You might have heard around the water coolers of the Internet that Boards of Canada is releasing a new album on Tuesday. And first hearing that, you probably did one of two things: 1) rip your shirt off and beat your chest, yelling out in sheer ecstasy, or 2) click the “back” button and press on elsewhere, with as much excitement as hearing Ohio Express had announced a reunion tour.
Boards of Canada isn’t a love/hate band; it’s a worship/heard-of-but-don’t-listen-to band. And with the Scottish duo’s first release in eight years—the same hiatus interval as that other resurgent European electronic duo—now’s as good a time as any to decide whether or not these guys are worth all that digital ink spilled in their name.
Without further ado, here’s our primer to Boards of Canada.
Boards of Canada is Mike Sandison and Marcus Eoin. Despite their lack of identity concealing headgear, the duo is as protective about their private lives as Daft Punk, if not more so. They grant only a handful of interviews per album, most via email, and are tight lipped about virtually anything pertaining to their lives outside of music—even their ties to one another.
Sandison and Eoin were initially thought to be childhood friends from the same hometown in Scotland. But in an interview with Pitchfork promoting the release of 2005’s “The Campfire Headphase,” the duo revealed themselves as brothers (Eoin being Marcus Sandison’s middle name).
The band’s name comes from the National Film Board of Canada, the Canadian government’s public film organization. The brothers developed a love of their films when they moved to Canada briefly as youngsters, an appreciation apparent in their music when they include bits from NFBoC documentaries in songs.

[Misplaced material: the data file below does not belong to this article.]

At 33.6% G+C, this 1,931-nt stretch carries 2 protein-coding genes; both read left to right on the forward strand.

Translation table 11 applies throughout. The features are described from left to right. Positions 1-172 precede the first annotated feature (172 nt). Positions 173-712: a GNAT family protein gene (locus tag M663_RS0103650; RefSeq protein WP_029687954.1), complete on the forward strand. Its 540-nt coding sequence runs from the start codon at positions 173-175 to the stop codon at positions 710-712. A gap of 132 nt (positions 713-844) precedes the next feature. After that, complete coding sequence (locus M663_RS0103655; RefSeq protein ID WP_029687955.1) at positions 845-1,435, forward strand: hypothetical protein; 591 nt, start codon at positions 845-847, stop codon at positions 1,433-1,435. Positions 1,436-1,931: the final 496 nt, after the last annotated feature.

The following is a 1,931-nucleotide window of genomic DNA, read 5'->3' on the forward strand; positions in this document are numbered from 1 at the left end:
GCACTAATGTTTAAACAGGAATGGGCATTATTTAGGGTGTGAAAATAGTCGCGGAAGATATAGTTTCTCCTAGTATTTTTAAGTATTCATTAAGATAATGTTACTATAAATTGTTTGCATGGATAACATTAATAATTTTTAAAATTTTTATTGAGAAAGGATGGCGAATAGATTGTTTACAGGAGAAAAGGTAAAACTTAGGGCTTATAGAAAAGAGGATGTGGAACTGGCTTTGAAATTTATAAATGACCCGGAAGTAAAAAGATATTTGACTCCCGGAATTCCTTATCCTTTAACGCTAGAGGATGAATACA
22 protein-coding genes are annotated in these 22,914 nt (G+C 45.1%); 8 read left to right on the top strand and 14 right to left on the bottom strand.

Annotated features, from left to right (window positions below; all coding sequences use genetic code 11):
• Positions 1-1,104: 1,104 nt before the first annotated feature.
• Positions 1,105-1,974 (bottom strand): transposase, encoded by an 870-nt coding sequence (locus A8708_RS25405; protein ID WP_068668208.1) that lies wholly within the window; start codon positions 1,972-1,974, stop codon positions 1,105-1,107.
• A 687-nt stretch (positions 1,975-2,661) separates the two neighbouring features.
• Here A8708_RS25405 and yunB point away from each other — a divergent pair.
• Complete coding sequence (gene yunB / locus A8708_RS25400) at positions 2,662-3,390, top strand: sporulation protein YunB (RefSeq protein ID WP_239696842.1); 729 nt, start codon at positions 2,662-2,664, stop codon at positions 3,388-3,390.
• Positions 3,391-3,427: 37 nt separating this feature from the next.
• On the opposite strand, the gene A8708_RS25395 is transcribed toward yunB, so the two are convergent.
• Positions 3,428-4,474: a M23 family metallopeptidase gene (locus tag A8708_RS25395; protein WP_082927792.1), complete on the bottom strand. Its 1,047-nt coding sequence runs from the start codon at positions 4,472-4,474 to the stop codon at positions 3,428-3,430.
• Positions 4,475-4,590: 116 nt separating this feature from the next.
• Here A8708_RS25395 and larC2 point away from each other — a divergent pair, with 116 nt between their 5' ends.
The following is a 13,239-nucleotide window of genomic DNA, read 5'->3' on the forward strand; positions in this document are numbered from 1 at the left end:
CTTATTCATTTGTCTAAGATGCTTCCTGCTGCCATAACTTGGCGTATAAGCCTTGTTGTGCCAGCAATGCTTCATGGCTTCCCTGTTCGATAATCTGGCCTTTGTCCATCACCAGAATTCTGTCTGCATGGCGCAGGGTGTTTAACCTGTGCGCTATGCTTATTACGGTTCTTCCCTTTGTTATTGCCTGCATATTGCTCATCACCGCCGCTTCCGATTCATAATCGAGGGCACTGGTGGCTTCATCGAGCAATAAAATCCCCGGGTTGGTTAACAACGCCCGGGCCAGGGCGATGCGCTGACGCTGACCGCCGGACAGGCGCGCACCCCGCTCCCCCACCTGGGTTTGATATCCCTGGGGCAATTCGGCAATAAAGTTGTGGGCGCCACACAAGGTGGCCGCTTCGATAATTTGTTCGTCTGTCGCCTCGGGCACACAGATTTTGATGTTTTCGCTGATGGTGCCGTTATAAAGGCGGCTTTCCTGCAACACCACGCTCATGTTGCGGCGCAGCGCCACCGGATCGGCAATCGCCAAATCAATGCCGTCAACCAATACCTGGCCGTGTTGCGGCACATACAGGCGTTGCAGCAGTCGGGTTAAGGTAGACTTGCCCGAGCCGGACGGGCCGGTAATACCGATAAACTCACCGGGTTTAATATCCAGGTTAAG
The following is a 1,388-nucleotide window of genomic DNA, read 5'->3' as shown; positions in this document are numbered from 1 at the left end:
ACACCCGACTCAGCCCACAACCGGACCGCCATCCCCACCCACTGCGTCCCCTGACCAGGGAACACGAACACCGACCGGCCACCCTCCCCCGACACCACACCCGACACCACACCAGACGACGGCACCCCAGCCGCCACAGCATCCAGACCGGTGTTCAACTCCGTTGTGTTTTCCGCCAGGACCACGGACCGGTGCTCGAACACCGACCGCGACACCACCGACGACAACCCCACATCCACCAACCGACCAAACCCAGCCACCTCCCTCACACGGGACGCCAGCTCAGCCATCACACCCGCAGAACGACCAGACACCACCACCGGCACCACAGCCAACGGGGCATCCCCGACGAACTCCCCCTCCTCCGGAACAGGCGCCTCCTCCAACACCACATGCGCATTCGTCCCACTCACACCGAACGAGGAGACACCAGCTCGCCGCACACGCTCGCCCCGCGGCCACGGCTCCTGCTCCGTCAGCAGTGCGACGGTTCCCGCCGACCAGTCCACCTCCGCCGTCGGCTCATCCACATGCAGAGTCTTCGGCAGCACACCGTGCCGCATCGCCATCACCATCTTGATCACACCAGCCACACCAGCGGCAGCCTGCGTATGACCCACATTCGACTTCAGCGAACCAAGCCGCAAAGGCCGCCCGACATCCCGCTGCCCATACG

The duo is known to record in a studio in rural Scotland referred to as Hexagon Sun. Hexagon Sun is speculated to represent an artistic collective involved with the studio as well, including BoC among others.
Though they’re distinctly electronic, Boards of Canada get there with few digital assists. The subtle quiver of analog synthesizers are favored over their consistent digital counterparts; straight pick-to-string and drum-rattling instrumentation over sampling, by and large.
Most BoC songs do feature samples, though, just typically not rhythm based ones. Instead, we get eerie vocal clips, including a girl drawling “I love you” repeatedly, women counting off strings of seemingly random numbers and a reference to David Karesh and the Branch Davidians.
Coupled with their legendary silence, it’s enough to inspire some serious conspiracy theories on the nature of the Sandisons—Are they Satanists? Aliens? If so, do they come in peace?—or, as they put it in a 2005 interview with Clash magazine, “the flood of bullshit that fills in your silhouette.”